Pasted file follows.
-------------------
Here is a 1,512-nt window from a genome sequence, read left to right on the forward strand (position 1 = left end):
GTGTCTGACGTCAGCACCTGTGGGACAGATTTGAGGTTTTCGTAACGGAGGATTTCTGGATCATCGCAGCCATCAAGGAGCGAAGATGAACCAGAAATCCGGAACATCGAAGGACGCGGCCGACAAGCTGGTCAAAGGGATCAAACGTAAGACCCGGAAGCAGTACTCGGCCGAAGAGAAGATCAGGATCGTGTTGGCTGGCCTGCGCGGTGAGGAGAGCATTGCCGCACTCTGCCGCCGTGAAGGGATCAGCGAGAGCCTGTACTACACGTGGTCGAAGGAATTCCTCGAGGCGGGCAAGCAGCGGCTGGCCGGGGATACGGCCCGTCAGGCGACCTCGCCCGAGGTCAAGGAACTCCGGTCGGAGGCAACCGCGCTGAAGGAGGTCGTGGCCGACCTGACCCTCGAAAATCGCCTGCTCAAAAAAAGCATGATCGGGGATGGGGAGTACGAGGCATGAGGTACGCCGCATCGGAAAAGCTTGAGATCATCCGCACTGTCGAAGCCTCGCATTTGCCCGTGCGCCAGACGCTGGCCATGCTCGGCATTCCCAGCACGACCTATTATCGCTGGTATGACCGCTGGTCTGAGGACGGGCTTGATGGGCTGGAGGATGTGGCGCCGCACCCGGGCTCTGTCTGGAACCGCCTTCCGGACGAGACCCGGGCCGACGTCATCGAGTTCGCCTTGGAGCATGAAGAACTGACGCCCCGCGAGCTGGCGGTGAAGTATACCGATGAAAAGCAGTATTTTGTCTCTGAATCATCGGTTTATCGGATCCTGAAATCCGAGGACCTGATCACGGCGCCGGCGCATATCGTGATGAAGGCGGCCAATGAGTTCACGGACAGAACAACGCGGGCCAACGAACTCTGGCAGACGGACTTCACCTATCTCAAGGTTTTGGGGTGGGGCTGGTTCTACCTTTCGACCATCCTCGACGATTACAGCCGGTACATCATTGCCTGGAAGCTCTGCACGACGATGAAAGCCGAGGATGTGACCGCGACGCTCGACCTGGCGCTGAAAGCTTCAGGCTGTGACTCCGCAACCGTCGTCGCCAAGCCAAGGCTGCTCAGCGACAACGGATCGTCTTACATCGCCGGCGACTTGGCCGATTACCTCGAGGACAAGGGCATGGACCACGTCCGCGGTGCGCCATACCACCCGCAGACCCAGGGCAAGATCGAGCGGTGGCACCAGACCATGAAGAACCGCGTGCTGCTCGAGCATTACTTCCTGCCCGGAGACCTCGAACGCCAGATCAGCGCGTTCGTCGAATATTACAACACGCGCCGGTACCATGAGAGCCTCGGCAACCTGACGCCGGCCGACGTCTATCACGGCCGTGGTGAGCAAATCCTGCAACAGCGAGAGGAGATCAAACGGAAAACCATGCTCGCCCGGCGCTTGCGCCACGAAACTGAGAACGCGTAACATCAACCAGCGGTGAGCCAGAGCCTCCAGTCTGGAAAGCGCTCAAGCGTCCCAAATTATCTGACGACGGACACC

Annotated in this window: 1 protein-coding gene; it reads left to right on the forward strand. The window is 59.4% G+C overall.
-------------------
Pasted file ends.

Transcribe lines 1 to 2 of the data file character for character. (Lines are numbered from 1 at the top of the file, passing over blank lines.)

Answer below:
Here is a 1,512-nt window from a genome sequence, read left to right on the forward strand (position 1 = left end):
GTGTCTGACGTCAGCACCTGTGGGACAGATTTGAGGTTTTCGTAACGGAGGATTTCTGGATCATCGCAGCCATCAAGGAGCGAAGATGAACCAGAAATCCGGAACATCGAAGGACGCGGCCGACAAGCTGGTCAAAGGGATCAAACGTAAGACCCGGAAGCAGTACTCGGCCGAAGAGAAGATCAGGATCGTGTTGGCTGGCCTGCGCGGTGAGGAGAGCATTGCCGCACTCTGCCGCCGTGAAGGGATCAGCGAGAGCCTGTACTACACGTGGTCGAAGGAATTCCTCGAGGCGGGCAAGCAGCGGCTGGCCGGGGATACGGCCCGTCAGGCGACCTCGCCCGAGGTCAAGGAACTCCGGTCGGAGGCAACCGCGCTGAAGGAGGTCGTGGCCGACCTGACCCTCGAAAATCGCCTGCTCAAAAAAAGCATGATCGGGGATGGGGAGTACGAGGCATGAGGTACGCCGCATCGGAAAAGCTTGAGATCATCCGCACTGTCGAAGCCTCGCATTTGCCCGTGCGCCAGACGCTGGCCATGCTCGGCATTCCCAGCACGACCTATTATCGCTGGTATGACCGCTGGTCTGAGGACGGGCTTGATGGGCTGGAGGATGTGGCGCCGCACCCGGGCTCTGTCTGGAACCGCCTTCCGGACGAGACCCGGGCCGACGTCATCGAGTTCGCCTTGGAGCATGAAGAACTGACGCCCCGCGAGCTGGCGGTGAAGTATACCGATGAAAAGCAGTATTTTGTCTCTGAATCATCGGTTTATCGGATCCTGAAATCCGAGGACCTGATCACGGCGCCGGCGCATATCGTGATGAAGGCGGCCAATGAGTTCACGGACAGAACAACGCGGGCCAACGAACTCTGGCAGACGGACTTCACCTATCTCAAGGTTTTGGGGTGGGGCTGGTTCTACCTTTCGACCATCCTCGACGATTACAGCCGGTACATCATTGCCTGGAAGCTCTGCACGACGATGAAAGCCGAGGATGTGACCGCGACGCTCGACCTGGCGCTGAAAGCTTCAGGCTGTGACTCCGCAACCGTCGTCGCCAAGCCAAGGCTGCTCAGCGACAACGGATCGTCTTACATCGCCGGCGACTTGGCCGATTACCTCGAGGACAAGGGCATGGACCACGTCCGCGGTGCGCCATACCACCCGCAGACCCAGGGCAAGATCGAGCGGTGGCACCAGACCATGAAGAACCGCGTGCTGCTCGAGCATTACTTCCTGCCCGGAGACCTCGAACGCCAGATCAGCGCGTTCGTCGAATATTACAACACGCGCCGGTACCATGAGAGCCTCGGCAACCTGACGCCGGCCGACGTCTATCACGGCCGTGGTGAGCAAATCCTGCAACAGCGAGAGGAGATCAAACGGAAAACCATGCTCGCCCGGCGCTTGCGCCACGAAACTGAGAACGCGTAACATCAACCAGCGGTGAGCCAGAGCCTCCAGTCTGGAAAGCGCTCAAGCGTCCCAAATTATCTGACGACGGACACC